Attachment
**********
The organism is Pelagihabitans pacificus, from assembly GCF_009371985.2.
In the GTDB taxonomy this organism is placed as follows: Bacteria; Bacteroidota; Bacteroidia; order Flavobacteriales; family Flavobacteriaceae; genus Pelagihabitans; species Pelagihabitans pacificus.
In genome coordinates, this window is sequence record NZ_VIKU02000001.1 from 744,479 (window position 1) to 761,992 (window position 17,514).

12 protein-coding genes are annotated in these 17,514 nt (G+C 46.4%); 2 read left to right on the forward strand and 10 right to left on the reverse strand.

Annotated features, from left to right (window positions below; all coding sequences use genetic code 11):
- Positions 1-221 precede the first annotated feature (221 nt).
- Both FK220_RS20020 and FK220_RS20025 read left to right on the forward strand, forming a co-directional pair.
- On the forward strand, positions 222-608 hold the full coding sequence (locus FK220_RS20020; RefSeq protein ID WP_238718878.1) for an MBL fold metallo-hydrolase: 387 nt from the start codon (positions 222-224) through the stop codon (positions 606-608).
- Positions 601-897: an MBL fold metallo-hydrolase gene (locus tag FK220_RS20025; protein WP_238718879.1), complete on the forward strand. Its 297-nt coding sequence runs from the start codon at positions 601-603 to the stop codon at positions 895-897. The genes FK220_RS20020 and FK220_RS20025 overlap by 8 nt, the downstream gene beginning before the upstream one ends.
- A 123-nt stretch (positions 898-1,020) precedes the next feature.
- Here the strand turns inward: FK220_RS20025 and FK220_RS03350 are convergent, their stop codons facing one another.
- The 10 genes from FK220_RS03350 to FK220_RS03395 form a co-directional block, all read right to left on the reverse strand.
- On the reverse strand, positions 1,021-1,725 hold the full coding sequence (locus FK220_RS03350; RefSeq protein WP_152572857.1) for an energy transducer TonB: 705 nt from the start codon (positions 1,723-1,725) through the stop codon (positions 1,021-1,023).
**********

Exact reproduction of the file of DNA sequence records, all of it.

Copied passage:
The organism is Pelagihabitans pacificus, from assembly GCF_009371985.2.
In the GTDB taxonomy this organism is placed as follows: Bacteria; Bacteroidota; Bacteroidia; order Flavobacteriales; family Flavobacteriaceae; genus Pelagihabitans; species Pelagihabitans pacificus.
In genome coordinates, this window is sequence record NZ_VIKU02000001.1 from 744,479 (window position 1) to 761,992 (window position 17,514).

12 protein-coding genes are annotated in these 17,514 nt (G+C 46.4%); 2 read left to right on the forward strand and 10 right to left on the reverse strand.

Annotated features, from left to right (window positions below; all coding sequences use genetic code 11):
- Positions 1-221 precede the first annotated feature (221 nt).
- Both FK220_RS20020 and FK220_RS20025 read left to right on the forward strand, forming a co-directional pair.
- On the forward strand, positions 222-608 hold the full coding sequence (locus FK220_RS20020; RefSeq protein ID WP_238718878.1) for an MBL fold metallo-hydrolase: 387 nt from the start codon (positions 222-224) through the stop codon (positions 606-608).
- Positions 601-897: an MBL fold metallo-hydrolase gene (locus tag FK220_RS20025; protein WP_238718879.1), complete on the forward strand. Its 297-nt coding sequence runs from the start codon at positions 601-603 to the stop codon at positions 895-897. The genes FK220_RS20020 and FK220_RS20025 overlap by 8 nt, the downstream gene beginning before the upstream one ends.
- A 123-nt stretch (positions 898-1,020) precedes the next feature.
- Here the strand turns inward: FK220_RS20025 and FK220_RS03350 are convergent, their stop codons facing one another.
- The 10 genes from FK220_RS03350 to FK220_RS03395 form a co-directional block, all read right to left on the reverse strand.
- On the reverse strand, positions 1,021-1,725 hold the full coding sequence (locus FK220_RS03350; RefSeq protein WP_152572857.1) for an energy transducer TonB: 705 nt from the start codon (positions 1,723-1,725) through the stop codon (positions 1,021-1,023).